Can you be called Else and still be a native speaker? Sure, you can! I may be the only one, though.
Lived experience of both the United States and Germany has familiarized me with the gulf between German and American communication styles. What began as a personal interest has now turned into a career.
It sounds simple at first: The more people you reach, the larger your audience. English has the potential to unlock an almost global market for you.
But there’s a catch: Do you want to invest time and money in copy that clients and prospects never connect with? Or even stumble into embarrassing language fails? English can trip you up whether you are posting on Instagram or writing a white paper. Target markets that are physically far way or less familiar make it even harder to get it right.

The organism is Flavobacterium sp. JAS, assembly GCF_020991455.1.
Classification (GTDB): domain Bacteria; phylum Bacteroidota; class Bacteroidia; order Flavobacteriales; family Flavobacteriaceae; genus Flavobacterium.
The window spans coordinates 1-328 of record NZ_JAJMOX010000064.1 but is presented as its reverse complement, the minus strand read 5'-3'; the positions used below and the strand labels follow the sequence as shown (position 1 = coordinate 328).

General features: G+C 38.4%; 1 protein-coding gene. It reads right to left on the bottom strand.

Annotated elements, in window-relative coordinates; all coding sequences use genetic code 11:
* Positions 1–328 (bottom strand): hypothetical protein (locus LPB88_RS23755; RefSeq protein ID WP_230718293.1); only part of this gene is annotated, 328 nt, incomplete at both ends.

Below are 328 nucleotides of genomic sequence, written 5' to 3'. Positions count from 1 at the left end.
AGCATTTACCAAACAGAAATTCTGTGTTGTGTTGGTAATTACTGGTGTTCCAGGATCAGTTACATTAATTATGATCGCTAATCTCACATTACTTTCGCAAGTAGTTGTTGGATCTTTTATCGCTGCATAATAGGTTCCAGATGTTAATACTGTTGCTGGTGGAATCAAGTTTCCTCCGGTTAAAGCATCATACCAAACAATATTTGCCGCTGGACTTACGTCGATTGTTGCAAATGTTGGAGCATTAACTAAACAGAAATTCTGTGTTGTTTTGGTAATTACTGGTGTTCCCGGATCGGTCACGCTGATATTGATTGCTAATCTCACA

To really engage your audience, you want to communicate your German company and mindset in a way that resonates with your English-speaking target group. You’re literally trying to unite two worlds.
For the last ten years, I have been helping German companies reach out to English-speaking markets. It’s something I’m good at because I know both the American and the German way of life.
Fail to keep up with the world and you’ll become more extinct than the dinosaurs. Language change, new tools, new methods, market changes: There’s always more to learn.